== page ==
Jacqueline D. Griffiths, M.D., P.C.
12110 Sunset Hills Road Suite 50 LL
Reston, Virginia 20190
703-834-9777 Fax 703-834-8187 Toll Free 800-294-1001



Perennial Conjunctivitis


A common conjunctivitis, perennial conjunctivitis is a chronic, year round allergic reaction that affects millions of people. It is often related to substances that we come in contact with at anytime of the year such as animal dander, chemicals and dust. Someone can develop new perennial allergies at any age.


Symptoms

Perennial conjunctivitis is similar to seasonal allergies in that it often exists with nasal (runny nose) and throat symptoms as well. The eye symptoms may include one or more of the following:


• redness

• excessive watering or tearing

• scratchy sensation as if sand was stuck in the eye

• swelling

• pain or burning

• itching


Treatment

Perennial allergies cannot be cured. Some sufferers will receive allergy shots over a period of many months to try to build up immunities to the problem pollens and molds. The allergy shots will make the allergic reactions less severe but will not completely cure the patient.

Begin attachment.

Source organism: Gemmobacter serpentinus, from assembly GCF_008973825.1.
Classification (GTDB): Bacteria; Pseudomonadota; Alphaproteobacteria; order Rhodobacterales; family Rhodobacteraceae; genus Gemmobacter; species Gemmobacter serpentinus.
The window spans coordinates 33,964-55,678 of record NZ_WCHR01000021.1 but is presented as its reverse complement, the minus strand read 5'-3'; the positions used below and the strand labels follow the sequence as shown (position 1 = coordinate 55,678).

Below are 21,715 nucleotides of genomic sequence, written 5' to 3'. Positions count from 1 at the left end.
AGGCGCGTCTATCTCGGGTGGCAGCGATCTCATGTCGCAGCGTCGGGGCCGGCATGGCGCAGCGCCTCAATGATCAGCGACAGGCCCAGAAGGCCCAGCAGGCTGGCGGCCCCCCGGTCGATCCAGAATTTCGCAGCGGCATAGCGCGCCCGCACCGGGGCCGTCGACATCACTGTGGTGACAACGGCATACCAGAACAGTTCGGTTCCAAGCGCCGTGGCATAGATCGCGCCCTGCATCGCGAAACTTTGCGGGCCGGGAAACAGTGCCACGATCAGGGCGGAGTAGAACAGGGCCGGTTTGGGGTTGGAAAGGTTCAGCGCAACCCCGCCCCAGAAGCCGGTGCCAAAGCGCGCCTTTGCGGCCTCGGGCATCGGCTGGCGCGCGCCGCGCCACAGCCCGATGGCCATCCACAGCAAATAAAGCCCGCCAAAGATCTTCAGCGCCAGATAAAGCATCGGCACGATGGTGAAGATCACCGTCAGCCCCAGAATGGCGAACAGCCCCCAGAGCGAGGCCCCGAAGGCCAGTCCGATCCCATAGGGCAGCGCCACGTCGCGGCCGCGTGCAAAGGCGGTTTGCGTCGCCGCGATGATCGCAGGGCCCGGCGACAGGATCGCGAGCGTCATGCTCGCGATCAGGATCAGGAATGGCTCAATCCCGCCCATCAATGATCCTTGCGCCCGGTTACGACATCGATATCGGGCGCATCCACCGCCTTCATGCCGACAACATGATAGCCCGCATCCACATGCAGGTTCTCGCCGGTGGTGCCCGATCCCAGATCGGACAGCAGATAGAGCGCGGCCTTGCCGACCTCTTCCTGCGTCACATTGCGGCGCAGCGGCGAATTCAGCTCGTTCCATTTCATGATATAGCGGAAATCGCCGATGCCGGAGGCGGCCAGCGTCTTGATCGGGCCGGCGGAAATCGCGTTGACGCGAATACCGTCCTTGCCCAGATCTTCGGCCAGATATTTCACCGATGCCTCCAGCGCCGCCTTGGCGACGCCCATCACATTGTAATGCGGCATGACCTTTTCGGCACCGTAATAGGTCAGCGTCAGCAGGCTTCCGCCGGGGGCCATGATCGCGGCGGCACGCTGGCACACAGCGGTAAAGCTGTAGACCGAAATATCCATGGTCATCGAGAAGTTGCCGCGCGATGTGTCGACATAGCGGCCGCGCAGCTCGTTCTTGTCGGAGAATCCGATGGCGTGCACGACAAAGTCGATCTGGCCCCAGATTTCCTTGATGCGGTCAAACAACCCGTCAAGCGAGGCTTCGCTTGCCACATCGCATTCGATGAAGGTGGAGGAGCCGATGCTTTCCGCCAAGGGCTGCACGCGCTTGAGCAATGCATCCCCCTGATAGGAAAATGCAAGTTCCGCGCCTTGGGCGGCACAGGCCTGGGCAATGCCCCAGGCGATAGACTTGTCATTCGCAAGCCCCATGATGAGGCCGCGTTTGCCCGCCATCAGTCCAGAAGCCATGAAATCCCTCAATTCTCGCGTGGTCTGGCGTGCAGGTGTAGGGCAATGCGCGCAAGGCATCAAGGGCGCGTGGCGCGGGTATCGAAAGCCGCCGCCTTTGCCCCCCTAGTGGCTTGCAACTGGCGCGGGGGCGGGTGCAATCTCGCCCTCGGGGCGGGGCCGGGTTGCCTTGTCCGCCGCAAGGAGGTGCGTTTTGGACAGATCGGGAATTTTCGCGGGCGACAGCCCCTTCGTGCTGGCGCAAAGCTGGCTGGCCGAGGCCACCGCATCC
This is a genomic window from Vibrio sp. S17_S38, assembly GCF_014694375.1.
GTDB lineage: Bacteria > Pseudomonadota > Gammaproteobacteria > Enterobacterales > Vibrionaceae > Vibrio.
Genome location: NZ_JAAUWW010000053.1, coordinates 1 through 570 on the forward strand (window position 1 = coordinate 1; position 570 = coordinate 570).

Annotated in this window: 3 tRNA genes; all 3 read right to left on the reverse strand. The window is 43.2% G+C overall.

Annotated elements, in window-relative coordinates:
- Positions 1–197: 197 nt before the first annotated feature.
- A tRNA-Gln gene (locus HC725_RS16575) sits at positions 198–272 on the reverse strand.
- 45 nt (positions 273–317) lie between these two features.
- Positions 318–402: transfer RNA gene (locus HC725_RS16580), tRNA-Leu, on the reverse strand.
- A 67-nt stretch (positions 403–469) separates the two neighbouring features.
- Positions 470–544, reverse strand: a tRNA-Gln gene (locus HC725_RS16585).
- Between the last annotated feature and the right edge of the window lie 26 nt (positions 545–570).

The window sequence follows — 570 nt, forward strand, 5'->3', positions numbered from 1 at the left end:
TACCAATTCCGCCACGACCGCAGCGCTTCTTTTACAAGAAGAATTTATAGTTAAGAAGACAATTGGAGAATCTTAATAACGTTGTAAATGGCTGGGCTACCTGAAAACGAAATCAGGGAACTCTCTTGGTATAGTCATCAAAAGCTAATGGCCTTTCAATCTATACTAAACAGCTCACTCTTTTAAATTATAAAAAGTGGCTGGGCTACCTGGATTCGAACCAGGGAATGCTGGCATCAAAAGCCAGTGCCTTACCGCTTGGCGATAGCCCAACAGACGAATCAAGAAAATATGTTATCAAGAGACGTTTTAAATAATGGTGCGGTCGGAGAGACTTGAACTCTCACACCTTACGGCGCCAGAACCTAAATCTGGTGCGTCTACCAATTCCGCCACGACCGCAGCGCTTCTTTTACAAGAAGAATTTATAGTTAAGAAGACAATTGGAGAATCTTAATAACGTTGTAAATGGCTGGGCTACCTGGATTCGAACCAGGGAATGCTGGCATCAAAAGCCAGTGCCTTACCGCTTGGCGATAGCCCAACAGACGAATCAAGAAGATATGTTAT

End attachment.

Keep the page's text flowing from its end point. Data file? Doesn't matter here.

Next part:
Some of the most common treatments for perennial conjunctivitis are as follows:


• Antihistamine drops (dropped directly into the eyes)

• Vasoconstrictors (reduces swelling and redness)

• Steroid drops (reduces swelling and redness)

• Cold compresses on the eye to relieve redness and swelling

• Staying away from the allergens if possible and washing your hands and face often to remove allergens

• Oral antihistamines (taken by mouth)


Antihistamine drops usually relieve symptoms within a few minutes of instillation whereas oral medication may take up to an hour to work. Take oral antihistamines ahead of time if you know you will be coming in contact with something you are allergic to. Oral antihistamines can cause unwanted side effects such as sleepiness, dryness in the mouth, nose and eyes and mood swings. Long-term steroid use in the eye can cause lesions on the cornea.


Lack of treatment for allergic conjunctivitis can sometimes lead to a bacterial infection in the eyes or the sinuses. The doctor will prescribe an antibiotic that will be dropped directly into the eye or taken by mouth to clear up the infection.


Note: Do not wear contact lenses during a flare up of allergic conjunctivitis and follow doctor's advice if using antihistamine drugs.